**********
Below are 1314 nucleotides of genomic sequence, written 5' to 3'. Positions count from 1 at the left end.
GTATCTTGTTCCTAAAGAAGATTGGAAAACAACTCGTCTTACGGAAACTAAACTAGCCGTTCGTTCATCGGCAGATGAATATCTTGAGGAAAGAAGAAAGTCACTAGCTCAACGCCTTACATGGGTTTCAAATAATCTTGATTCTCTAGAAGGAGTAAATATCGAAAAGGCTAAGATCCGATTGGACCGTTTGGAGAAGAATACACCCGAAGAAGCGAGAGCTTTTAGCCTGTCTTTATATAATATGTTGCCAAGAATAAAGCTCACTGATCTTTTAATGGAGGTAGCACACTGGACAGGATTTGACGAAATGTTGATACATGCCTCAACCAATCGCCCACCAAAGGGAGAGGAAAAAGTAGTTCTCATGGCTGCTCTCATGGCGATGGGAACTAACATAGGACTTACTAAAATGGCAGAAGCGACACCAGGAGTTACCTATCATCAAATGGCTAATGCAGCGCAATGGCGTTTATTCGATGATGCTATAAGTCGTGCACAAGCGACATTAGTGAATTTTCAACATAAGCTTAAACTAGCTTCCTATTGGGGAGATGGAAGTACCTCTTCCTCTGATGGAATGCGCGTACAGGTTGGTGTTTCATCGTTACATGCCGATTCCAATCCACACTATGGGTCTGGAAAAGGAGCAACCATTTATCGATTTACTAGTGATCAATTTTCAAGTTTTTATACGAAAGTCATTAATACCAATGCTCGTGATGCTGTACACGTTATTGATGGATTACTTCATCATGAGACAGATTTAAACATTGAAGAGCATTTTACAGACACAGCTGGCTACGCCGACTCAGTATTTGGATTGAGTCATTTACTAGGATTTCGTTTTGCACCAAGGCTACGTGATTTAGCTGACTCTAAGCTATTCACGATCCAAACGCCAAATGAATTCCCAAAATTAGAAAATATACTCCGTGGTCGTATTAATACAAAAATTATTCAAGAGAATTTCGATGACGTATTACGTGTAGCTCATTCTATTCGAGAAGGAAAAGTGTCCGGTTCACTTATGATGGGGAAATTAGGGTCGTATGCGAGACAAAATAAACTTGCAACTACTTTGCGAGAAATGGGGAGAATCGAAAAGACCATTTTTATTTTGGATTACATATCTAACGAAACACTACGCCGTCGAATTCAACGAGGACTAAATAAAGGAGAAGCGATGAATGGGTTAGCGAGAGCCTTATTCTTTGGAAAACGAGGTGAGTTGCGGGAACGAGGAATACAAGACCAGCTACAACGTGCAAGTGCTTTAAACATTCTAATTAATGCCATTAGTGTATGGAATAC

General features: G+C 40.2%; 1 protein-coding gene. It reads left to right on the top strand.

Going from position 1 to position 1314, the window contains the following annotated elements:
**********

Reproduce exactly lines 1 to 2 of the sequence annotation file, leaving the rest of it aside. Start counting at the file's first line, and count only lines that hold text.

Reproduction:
Below are 1314 nucleotides of genomic sequence, written 5' to 3'. Positions count from 1 at the left end.
GTATCTTGTTCCTAAAGAAGATTGGAAAACAACTCGTCTTACGGAAACTAAACTAGCCGTTCGTTCATCGGCAGATGAATATCTTGAGGAAAGAAGAAAGTCACTAGCTCAACGCCTTACATGGGTTTCAAATAATCTTGATTCTCTAGAAGGAGTAAATATCGAAAAGGCTAAGATCCGATTGGACCGTTTGGAGAAGAATACACCCGAAGAAGCGAGAGCTTTTAGCCTGTCTTTATATAATATGTTGCCAAGAATAAAGCTCACTGATCTTTTAATGGAGGTAGCACACTGGACAGGATTTGACGAAATGTTGATACATGCCTCAACCAATCGCCCACCAAAGGGAGAGGAAAAAGTAGTTCTCATGGCTGCTCTCATGGCGATGGGAACTAACATAGGACTTACTAAAATGGCAGAAGCGACACCAGGAGTTACCTATCATCAAATGGCTAATGCAGCGCAATGGCGTTTATTCGATGATGCTATAAGTCGTGCACAAGCGACATTAGTGAATTTTCAACATAAGCTTAAACTAGCTTCCTATTGGGGAGATGGAAGTACCTCTTCCTCTGATGGAATGCGCGTACAGGTTGGTGTTTCATCGTTACATGCCGATTCCAATCCACACTATGGGTCTGGAAAAGGAGCAACCATTTATCGATTTACTAGTGATCAATTTTCAAGTTTTTATACGAAAGTCATTAATACCAATGCTCGTGATGCTGTACACGTTATTGATGGATTACTTCATCATGAGACAGATTTAAACATTGAAGAGCATTTTACAGACACAGCTGGCTACGCCGACTCAGTATTTGGATTGAGTCATTTACTAGGATTTCGTTTTGCACCAAGGCTACGTGATTTAGCTGACTCTAAGCTATTCACGATCCAAACGCCAAATGAATTCCCAAAATTAGAAAATATACTCCGTGGTCGTATTAATACAAAAATTATTCAAGAGAATTTCGATGACGTATTACGTGTAGCTCATTCTATTCGAGAAGGAAAAGTGTCCGGTTCACTTATGATGGGGAAATTAGGGTCGTATGCGAGACAAAATAAACTTGCAACTACTTTGCGAGAAATGGGGAGAATCGAAAAGACCATTTTTATTTTGGATTACATATCTAACGAAACACTACGCCGTCGAATTCAACGAGGACTAAATAAAGGAGAAGCGATGAATGGGTTAGCGAGAGCCTTATTCTTTGGAAAACGAGGTGAGTTGCGGGAACGAGGAATACAAGACCAGCTACAACGTGCAAGTGCTTTAAACATTCTAATTAATGCCATTAGTGTATGGAATAC